Students, parents and staff at a Northwest Indiana junior high school are worried after learning that a student was discovered with a "hit list." Natalie Martinez talks to some of the students who were on the list.
Students, parents and staff at a Northwest Indiana junior high school are worried after learning that a student was discovered with a "hit list."
The student had only been at Edison Junior-Senior High School in Lake Station for a month when the list was discovered on Oct. 24.
Twenty students and several teachers were on the list. Officials aren't clear exactly what the student meant by a "hit," but the ninth-grader was expelled and police would like to speak with him.
Police said Lake Station officers responded to Edison High School around 11:00 a.m. on Oct. 29 after threats were reported at the school.
School officials told police two students approached them on Oct. 24 after they heard a 15-year-old student was compiling a "hit list" of names.
The witnesses said they saw the list and noted it had several students' and teacher's names on it.
The students took photos of the list with their phones and turned it over to school administration, police said.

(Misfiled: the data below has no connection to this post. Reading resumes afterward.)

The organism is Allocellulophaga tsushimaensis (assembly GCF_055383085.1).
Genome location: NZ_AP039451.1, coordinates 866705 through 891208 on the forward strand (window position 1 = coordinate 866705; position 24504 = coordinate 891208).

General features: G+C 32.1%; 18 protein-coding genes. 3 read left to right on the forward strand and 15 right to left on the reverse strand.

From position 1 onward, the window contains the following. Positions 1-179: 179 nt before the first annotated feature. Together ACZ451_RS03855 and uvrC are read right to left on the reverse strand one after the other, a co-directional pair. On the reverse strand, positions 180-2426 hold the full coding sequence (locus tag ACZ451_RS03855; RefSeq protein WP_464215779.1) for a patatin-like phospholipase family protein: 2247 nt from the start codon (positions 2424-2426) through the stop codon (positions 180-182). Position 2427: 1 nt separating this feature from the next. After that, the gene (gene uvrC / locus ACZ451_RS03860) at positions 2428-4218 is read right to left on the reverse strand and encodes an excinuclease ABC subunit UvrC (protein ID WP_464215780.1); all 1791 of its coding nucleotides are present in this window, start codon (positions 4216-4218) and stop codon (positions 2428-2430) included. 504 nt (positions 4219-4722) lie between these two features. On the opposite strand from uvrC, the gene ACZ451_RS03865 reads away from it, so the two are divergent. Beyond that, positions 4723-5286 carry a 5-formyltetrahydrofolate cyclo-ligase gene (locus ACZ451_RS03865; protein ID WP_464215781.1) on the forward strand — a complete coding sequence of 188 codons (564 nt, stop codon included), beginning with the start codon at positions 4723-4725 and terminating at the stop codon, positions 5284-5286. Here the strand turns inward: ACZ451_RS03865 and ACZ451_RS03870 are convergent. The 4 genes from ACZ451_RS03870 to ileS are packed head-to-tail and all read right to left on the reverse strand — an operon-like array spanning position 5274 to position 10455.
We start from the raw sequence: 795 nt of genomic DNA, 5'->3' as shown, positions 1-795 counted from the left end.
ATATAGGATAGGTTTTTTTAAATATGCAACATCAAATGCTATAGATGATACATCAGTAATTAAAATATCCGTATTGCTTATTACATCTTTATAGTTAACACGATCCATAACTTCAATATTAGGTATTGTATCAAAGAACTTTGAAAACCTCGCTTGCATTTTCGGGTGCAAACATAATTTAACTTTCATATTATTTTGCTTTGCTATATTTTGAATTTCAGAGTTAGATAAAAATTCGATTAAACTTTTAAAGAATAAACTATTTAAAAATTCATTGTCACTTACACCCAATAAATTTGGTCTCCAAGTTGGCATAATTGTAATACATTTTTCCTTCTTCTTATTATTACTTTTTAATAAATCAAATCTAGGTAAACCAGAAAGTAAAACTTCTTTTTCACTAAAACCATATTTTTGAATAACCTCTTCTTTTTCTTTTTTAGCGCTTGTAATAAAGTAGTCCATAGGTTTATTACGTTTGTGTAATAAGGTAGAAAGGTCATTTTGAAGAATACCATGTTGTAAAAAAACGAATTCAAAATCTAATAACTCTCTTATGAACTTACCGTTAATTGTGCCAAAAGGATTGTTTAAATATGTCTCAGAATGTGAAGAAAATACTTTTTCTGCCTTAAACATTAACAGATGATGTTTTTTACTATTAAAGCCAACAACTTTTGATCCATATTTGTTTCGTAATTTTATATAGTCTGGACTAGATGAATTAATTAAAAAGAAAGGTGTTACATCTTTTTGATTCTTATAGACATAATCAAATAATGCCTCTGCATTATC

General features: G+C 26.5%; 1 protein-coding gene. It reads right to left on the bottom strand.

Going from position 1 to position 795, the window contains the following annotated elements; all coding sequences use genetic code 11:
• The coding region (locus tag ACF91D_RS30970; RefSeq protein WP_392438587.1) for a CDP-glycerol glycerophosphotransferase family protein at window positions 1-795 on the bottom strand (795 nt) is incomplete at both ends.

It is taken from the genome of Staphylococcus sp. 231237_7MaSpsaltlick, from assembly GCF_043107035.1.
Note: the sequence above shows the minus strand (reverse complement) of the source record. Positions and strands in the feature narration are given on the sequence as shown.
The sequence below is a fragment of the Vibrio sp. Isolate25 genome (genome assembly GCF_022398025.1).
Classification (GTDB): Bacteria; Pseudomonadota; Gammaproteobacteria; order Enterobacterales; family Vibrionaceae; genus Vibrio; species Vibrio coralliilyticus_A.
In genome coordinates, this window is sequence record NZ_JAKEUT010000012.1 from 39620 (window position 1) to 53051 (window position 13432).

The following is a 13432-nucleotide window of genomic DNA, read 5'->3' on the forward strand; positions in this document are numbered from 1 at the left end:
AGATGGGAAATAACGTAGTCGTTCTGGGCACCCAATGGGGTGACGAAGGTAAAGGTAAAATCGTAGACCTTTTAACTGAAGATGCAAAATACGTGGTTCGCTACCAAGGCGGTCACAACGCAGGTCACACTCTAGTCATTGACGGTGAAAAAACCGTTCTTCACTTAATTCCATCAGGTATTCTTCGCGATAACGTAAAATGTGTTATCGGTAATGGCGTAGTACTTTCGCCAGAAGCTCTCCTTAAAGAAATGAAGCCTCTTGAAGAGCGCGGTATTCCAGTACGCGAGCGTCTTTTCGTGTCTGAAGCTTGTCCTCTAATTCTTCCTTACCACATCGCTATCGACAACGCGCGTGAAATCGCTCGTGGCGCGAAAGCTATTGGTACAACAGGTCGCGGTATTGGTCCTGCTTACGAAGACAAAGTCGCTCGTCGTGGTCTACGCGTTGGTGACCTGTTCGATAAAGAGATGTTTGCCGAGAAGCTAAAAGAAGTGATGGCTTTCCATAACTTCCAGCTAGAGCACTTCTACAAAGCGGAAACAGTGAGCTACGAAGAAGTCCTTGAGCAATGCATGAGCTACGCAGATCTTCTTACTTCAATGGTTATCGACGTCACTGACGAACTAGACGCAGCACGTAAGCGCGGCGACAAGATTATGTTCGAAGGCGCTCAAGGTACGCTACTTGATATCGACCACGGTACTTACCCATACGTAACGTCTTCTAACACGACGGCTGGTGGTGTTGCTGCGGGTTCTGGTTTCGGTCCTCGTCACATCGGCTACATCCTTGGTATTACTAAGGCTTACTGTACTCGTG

"I was scared," said eighth-grader Ashlee Prince. "I was on the hit list and didn't' know what to think."
"My heart dropped. It was a scary thought that I was on somebody's hit list," senior Caitlin Prince said.
The targeted students say they barely knew the student accused of creating the list.
Police said the student suspect was brought into the school's office and searched after the report and admitted to school staff that he had a list, but had thrown it in the garbage.
Parents were just informed about the list on Thursday, and some are upset that it took so long for them to be notified.
"As a school, they have an obligation to tell parents. Even if only first names on the list, they could have sent a newsletter to the parents that day notifying us of the issue, but they didn't," parent Connie Prince said.
Event though the student has been expelled, the targeted student say they don't feel safe -- or their parents.
"At this point, I don't feel safe sending my children there because no one knows where this kid is," Prince said.
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